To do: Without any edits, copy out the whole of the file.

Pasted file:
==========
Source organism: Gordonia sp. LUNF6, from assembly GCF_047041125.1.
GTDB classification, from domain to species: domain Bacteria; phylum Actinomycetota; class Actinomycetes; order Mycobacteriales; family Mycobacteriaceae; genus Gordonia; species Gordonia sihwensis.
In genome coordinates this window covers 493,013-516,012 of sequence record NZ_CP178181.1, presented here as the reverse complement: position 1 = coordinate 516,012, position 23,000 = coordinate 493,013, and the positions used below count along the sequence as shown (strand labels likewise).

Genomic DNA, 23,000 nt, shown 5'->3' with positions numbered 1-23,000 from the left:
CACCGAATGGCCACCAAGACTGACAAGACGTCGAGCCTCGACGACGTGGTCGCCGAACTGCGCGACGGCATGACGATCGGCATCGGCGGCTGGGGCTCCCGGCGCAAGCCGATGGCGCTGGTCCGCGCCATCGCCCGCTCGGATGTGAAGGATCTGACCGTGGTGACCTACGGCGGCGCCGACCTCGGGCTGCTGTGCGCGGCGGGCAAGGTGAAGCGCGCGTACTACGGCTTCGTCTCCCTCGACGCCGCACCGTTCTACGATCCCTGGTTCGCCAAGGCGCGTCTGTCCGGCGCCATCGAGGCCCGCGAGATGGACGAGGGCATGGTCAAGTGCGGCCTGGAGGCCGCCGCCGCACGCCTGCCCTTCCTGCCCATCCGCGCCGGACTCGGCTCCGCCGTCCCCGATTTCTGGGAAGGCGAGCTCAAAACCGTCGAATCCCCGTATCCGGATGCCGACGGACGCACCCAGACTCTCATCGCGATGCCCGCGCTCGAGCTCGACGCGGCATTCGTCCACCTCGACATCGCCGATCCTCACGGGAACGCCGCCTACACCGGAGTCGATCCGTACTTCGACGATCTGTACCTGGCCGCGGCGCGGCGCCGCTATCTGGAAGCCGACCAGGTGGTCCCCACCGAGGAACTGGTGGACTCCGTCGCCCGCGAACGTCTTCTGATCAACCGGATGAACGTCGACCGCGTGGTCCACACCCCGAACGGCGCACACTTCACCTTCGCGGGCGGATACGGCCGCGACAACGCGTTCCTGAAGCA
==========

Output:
Source organism: Gordonia sp. LUNF6, from assembly GCF_047041125.1.
GTDB classification, from domain to species: domain Bacteria; phylum Actinomycetota; class Actinomycetes; order Mycobacteriales; family Mycobacteriaceae; genus Gordonia; species Gordonia sihwensis.
In genome coordinates this window covers 493,013-516,012 of sequence record NZ_CP178181.1, presented here as the reverse complement: position 1 = coordinate 516,012, position 23,000 = coordinate 493,013, and the positions used below count along the sequence as shown (strand labels likewise).

Genomic DNA, 23,000 nt, shown 5'->3' with positions numbered 1-23,000 from the left:
CACCGAATGGCCACCAAGACTGACAAGACGTCGAGCCTCGACGACGTGGTCGCCGAACTGCGCGACGGCATGACGATCGGCATCGGCGGCTGGGGCTCCCGGCGCAAGCCGATGGCGCTGGTCCGCGCCATCGCCCGCTCGGATGTGAAGGATCTGACCGTGGTGACCTACGGCGGCGCCGACCTCGGGCTGCTGTGCGCGGCGGGCAAGGTGAAGCGCGCGTACTACGGCTTCGTCTCCCTCGACGCCGCACCGTTCTACGATCCCTGGTTCGCCAAGGCGCGTCTGTCCGGCGCCATCGAGGCCCGCGAGATGGACGAGGGCATGGTCAAGTGCGGCCTGGAGGCCGCCGCCGCACGCCTGCCCTTCCTGCCCATCCGCGCCGGACTCGGCTCCGCCGTCCCCGATTTCTGGGAAGGCGAGCTCAAAACCGTCGAATCCCCGTATCCGGATGCCGACGGACGCACCCAGACTCTCATCGCGATGCCCGCGCTCGAGCTCGACGCGGCATTCGTCCACCTCGACATCGCCGATCCTCACGGGAACGCCGCCTACACCGGAGTCGATCCGTACTTCGACGATCTGTACCTGGCCGCGGCGCGGCGCCGCTATCTGGAAGCCGACCAGGTGGTCCCCACCGAGGAACTGGTGGACTCCGTCGCCCGCGAACGTCTTCTGATCAACCGGATGAACGTCGACCGCGTGGTCCACACCCCGAACGGCGCACACTTCACCTTCGCGGGCGGATACGGCCGCGACAACGCGTTCCTGAAGCA